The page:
Brief Pugwash Literature Review
Paul Rubinson
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The Pugwash Conferences on Science and World Affairs, commonly known as Pugwash, brought together notable scientists from both sides of the Iron Curtain to discuss nuclear disarmament in an informal but serious atmosphere starting in 1957. This literature review examines philanthropy’s role in supporting the Pugwash conferences and evaluates the most significant scholarly claims of their impact.


Pugwash is a case of strong philanthropic impact via global catastrophic risk reduction. Its conferences have influenced national and international politics and contributed to international cooperation and nuclear arms control. Pugwash and its co-founder Joseph Rotblat won the 1995 Nobel Peace Prize for their efforts to diminish the role of nuclear arms in international politics.

Historians credit the Pugwash conferences with enabling the 1963 Limited Test Ban Treaty and the 1972 Antiballistic Missile Treaty. The 1980s were a high point of Pugwash’s influence on Soviet policy, with Soviet leader Mikhail Gorbachev noting that Pugwash scientists were critical in shaping his views regarding nuclear weapons.


The Pugwash conferences persistently struggled to get funding. For the first conference, Pugwash’s founder sent letters to wealthy people around the world asking for financial support, but he mostly received refusals, with a smattering of small contributions.

Fortunately for the scientists, both Aristotle Onassis and Cyrus Eaton eventually made offers to fund and host a conference in 1957, though each man wanted to dictate the location. Eaton’s offer (which the scientists soon accepted) required that the meeting be held in the resort town of Pugwash, Nova Scotia, where Eaton maintained a country lodge.

Eaton is described as a “wealthy industrialist” who advocated accommodation with the Soviet Union in the interest of avoiding nuclear war, a stance that would eventually bring suspicion upon the Western scientists of Pugwash. His money paid for the first conference’s travel expenses, hospitality, and housing, though the participants ran everything on their own.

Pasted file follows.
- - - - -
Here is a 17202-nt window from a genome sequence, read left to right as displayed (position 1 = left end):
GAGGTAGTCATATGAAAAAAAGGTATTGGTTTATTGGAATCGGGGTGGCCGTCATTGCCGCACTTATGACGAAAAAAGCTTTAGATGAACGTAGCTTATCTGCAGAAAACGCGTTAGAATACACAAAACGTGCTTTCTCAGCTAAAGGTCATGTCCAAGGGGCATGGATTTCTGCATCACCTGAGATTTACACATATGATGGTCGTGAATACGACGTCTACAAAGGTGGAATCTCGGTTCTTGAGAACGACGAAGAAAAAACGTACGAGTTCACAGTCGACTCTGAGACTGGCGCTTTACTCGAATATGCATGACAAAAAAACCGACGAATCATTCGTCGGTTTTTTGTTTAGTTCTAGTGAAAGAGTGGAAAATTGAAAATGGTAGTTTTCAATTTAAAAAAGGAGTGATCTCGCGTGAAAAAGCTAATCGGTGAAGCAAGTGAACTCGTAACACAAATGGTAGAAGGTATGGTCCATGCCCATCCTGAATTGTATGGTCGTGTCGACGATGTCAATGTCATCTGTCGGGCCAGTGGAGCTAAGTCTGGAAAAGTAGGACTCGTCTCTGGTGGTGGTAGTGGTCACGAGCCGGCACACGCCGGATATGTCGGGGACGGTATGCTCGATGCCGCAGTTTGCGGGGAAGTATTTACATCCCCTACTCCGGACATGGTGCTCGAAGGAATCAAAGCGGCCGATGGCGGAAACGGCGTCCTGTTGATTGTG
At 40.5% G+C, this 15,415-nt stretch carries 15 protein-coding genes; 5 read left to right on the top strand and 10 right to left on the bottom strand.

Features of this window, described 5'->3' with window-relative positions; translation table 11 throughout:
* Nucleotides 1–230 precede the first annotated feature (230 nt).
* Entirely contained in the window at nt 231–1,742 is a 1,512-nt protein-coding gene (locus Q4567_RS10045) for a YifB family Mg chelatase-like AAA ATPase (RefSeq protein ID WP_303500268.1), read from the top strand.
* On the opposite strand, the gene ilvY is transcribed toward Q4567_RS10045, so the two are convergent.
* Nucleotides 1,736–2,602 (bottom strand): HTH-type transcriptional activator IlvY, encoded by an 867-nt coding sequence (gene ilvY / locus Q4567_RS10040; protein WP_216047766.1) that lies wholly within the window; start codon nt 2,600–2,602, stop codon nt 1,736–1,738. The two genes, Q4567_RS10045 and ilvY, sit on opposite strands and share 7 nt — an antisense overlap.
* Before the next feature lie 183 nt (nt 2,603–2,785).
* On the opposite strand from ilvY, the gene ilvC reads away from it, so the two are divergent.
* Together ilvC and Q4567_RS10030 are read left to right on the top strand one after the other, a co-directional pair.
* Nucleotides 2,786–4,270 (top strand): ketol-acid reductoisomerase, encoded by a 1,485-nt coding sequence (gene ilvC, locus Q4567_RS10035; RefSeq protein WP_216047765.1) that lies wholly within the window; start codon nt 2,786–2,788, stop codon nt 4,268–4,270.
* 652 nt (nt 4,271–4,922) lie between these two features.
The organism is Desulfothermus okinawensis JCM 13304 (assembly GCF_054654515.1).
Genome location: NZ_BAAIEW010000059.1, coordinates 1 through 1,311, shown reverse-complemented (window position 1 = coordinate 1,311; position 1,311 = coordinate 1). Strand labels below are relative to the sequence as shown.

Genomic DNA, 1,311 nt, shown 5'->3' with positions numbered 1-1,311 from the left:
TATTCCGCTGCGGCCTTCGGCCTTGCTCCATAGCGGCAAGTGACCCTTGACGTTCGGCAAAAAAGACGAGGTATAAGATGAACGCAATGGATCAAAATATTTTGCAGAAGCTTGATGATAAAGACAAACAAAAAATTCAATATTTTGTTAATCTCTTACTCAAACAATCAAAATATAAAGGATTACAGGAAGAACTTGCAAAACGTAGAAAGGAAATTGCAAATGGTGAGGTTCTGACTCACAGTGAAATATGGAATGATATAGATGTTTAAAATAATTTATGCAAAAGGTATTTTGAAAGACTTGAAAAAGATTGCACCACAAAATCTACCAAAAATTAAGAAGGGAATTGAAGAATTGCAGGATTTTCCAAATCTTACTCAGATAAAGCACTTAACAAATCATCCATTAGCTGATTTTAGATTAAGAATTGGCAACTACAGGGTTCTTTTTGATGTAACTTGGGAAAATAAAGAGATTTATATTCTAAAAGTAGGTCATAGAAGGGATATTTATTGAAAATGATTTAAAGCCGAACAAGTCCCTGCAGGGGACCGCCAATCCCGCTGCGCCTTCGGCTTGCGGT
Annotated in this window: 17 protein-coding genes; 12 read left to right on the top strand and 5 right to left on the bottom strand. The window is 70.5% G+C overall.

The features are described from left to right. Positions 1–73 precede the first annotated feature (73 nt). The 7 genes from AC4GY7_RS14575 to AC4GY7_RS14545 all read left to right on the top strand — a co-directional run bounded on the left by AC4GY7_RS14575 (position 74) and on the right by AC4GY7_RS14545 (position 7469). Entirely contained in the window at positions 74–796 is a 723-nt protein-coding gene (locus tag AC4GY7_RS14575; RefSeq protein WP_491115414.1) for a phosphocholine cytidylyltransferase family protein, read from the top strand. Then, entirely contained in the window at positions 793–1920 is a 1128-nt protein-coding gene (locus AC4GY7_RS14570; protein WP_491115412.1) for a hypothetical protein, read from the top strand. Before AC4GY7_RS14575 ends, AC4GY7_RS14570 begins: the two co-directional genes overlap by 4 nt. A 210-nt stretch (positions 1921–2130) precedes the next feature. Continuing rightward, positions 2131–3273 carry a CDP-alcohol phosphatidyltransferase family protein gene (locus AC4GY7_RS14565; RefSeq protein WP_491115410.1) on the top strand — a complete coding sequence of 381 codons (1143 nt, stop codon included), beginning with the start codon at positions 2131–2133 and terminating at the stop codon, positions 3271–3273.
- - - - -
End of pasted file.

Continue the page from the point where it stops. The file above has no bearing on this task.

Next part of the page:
Pugwash later sought to distance itself from Eaton. His friendly relations with Nikita Khrushchev led anticommunists to attack the group, and Pugwash scientists were frustrated with his interest in publicity and his desire to speak at the conferences. When Pugwash did eventually reject Eaton as a sponsor, the group struggled to find other sources of money.

Historical writing about Pugwash reveals a substantial fixation on funding among the conference’s early organizers, primarily because it was so scarce. For example, by the end of 1964, US Pugwash had only $21,000 in income and spent all but $500 of it.

The financial situation improved in 1965 and 1966, when the Ford Foundation began to supply substantial assistance, including, at one point, about $20,000 per year. Nonetheless, Pugwash seems to have been almost constantly in danger of insolvency; money for staff, office space, conferences, and travel rarely came easily.

Pugwash: Main claims of impact

Historical scholarship credits Pugwash with contributing to discussions that led to agreement on three treaties, with the strongest cases made for the Limited Test Ban and the Antiballistic Missile Treaties.

  • 1963 Limited Test Ban Treaty: banned nuclear testing in the atmosphere; tests restricted to below ground, ending the threat of nuclear fallout
  • 1968 Nuclear Nonproliferation Treaty: pledged signatories are not to aid other nations in the pursuit of nuclear weapons; pledged signatories are to pursue nuclear disarmament
  • 1972 Antiballistic Missile Treaty: limits United States and Soviet Union to one antiballistic missile deployment; effectively prevents use of antiballistic missiles
Research Areas Nonprofits and philanthropy
Tags Foundations and philanthropy
Policy Centers Center on Nonprofits and Philanthropy